The Stack Overflow Podcast

Safety in numbers: crowdsourcing data on nefarious IP addresses

Episode Summary

We chat with Philippe Humeau, founder and CEO of CrowdSec, which bills itself as an open-source & collaborative IPS (intrusion prevention system). He explains why hackers are always the first to industrialize new DevOps practices and the security scenarios that keep him up at night.

Episode Notes

You can find Philippe on Twitter here and learn more about CrowdSec here.

They recently put together a list of the IP addresses trying to exploit the new Log4j vulnerability.

For a prescient view of today's cybersecurity challenges, Humeau recommends John Brunner's classic 1975 sci-fi novel, The Shockwave Rider.

Episode Transcription

Philippe Humeau People think, you know, one IP, one person is enough to hack into a big group. It's not the way it works like it's definitely not the way it works in modern world. DevOps are just the late kid in the room compared to hackers. They were doing industrialization a decade earlier, the industry has everything a decade earlier than we do. So they have everything they need to deploy, to redeploy, to move, to change IPs on the fly, to change domain names on the fly and so on so forth. We have to be faster in the processing and subtler in the sensitivity, right. So that's why the network size matters. The bigger the network, the most accurate and the fastest the detection will be.

[intro music]

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BP Hello everybody. Good morning, and welcome to the Stack Overflow Podcast, a place to talk about all things software and technology. I am Ben Popper, the Director of Content here at Stack Overflow. And I am joined today, as I often am by my wonderful crew of co-hosts, Cassidy Williams, Ceora Ford and Ryan Donovan. Hey, y'all. 

Ceora Ford Hey!

Cassidy Williams Hello! 

Ryan Donovan Hey.

BP So today we are going to be talking about security, crowd security, safety in numbers. And we are going to be chatting with Philippe who is the founder and CEO. So, Felipe, welcome to the Stack Overflow Podcast.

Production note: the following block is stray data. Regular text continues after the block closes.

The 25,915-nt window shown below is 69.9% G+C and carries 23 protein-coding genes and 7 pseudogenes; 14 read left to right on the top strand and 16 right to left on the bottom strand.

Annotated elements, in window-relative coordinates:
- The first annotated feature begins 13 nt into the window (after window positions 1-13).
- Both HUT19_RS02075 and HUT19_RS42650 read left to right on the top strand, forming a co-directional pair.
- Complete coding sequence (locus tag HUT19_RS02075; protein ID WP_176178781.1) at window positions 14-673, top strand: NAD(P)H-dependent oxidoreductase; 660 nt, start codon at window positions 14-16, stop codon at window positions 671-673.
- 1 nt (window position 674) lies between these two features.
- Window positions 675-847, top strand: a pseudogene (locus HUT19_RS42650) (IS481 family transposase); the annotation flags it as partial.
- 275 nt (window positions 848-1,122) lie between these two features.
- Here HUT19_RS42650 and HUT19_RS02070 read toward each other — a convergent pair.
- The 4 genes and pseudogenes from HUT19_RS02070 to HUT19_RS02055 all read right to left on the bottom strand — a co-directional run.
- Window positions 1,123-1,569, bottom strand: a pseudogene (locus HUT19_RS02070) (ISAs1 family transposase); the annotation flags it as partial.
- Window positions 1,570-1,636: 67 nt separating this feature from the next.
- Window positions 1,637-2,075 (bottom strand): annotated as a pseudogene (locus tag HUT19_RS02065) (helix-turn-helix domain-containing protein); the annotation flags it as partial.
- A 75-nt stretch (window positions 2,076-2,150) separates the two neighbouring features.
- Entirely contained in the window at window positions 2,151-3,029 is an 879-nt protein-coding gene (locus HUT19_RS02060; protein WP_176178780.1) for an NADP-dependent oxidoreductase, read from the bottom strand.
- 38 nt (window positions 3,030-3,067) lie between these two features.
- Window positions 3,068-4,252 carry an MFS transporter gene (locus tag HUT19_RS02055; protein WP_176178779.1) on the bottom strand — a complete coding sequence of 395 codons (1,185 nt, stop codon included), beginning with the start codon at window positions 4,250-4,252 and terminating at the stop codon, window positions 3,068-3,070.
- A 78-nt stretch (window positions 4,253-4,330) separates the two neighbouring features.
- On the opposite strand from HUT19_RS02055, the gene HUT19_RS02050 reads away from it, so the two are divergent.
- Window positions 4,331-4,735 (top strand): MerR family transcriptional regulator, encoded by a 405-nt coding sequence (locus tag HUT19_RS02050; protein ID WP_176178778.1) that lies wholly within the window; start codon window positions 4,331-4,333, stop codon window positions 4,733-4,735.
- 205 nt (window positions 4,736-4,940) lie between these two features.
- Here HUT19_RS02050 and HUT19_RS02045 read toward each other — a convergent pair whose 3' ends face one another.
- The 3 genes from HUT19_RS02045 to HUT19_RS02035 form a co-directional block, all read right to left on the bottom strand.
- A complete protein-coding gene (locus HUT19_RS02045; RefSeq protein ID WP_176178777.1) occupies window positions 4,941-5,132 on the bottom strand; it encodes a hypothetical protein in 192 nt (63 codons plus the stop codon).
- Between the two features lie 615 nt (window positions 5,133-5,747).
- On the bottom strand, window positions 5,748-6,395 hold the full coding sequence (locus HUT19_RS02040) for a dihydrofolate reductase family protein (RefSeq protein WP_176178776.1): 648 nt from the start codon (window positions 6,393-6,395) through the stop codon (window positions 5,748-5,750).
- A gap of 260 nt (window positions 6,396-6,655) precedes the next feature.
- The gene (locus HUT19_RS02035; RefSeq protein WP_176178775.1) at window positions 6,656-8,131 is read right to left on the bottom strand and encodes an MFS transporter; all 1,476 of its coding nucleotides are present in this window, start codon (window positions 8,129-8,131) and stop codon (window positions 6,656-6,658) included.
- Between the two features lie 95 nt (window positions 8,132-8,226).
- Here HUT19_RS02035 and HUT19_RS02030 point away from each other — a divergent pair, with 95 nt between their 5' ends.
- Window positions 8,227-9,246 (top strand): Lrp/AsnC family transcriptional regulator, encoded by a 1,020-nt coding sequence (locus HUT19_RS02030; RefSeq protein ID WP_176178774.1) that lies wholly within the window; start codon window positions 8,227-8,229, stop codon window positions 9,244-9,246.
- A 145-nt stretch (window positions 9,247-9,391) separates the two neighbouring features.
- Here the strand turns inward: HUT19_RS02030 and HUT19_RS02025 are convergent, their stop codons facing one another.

PH Thank you, it's a privilege to be here.

BP Tell this group of folks at a very high level, if you had to explain it to a lay person or to a software developer who's not that familiar with security, what is crowd sec do and why is that interesting to a developer, to anyone?

PH Yeah, sure. We consider ourselves somehow the Waze of cybersecurity, you know, like Waze change the way we drive on the road, because we see what's happening in front of us because of the number of people using Waze, right? Whereas you sticking your head in your position, and you know, stuff like that, and speed and telling you okay, ahead is a roadblock or a problem or whatever. We do the same stuff, more or less, but we do it in cyber security. So if someone is aggressing a machine, the software detects the aggression, but it also shares the IPs with the rest of the world, with the rest of the network. So we are defending each other and having each other's back.

CW It's like crowdfunding, but it's security, not funding. But you know, supporting and stuff. I like the group effort concept.

RD The collaboration of it.

PH The safety in the numbers, you know, and what we're doing is not so revolutionary in the way that people do it on a daily basis, like, right, why are we discussing together? Because Stack Overflow is super known, right? You're reputable, everything's fine. People loves you. And that's your reputation, okay? But what we want to know also is what the behavior, so if both your behavior and your reputation is okay, well, maybe Cassidy will invite you at home, because it's a private place, and might be risky if you would have either better potential bad behavior, right? It's the same stuff we do at nightclubs or things like this, we do this online. So meaning for developers, for example, if you see something bad happening in your logs, it's a behavior thing that you're triggering, you're checking the behavior of the person interacting with the software. And if you don't like what's happening, you can block it easily with provided competence. So it's all free, and it's all easy to set up, right. But when you know that the same IP has been doing crap all over the world, this is not anymore a problem of behavior is a problem of reputation. That's why the security component we're offering is fed both by the behavior s into your logs, and by the reputation s in at our network level,

BP And so on Stack Overflow in order to do a number of things, you know, ask a question, answer. upvote, edit, you need to earn reputation, and then you get those privileges. Is it the same on your network? Like, how do you know that you can trust the people who are reporting and then they're not doing that to punish someone they don't like or as a way of doing some kind of other malicious act?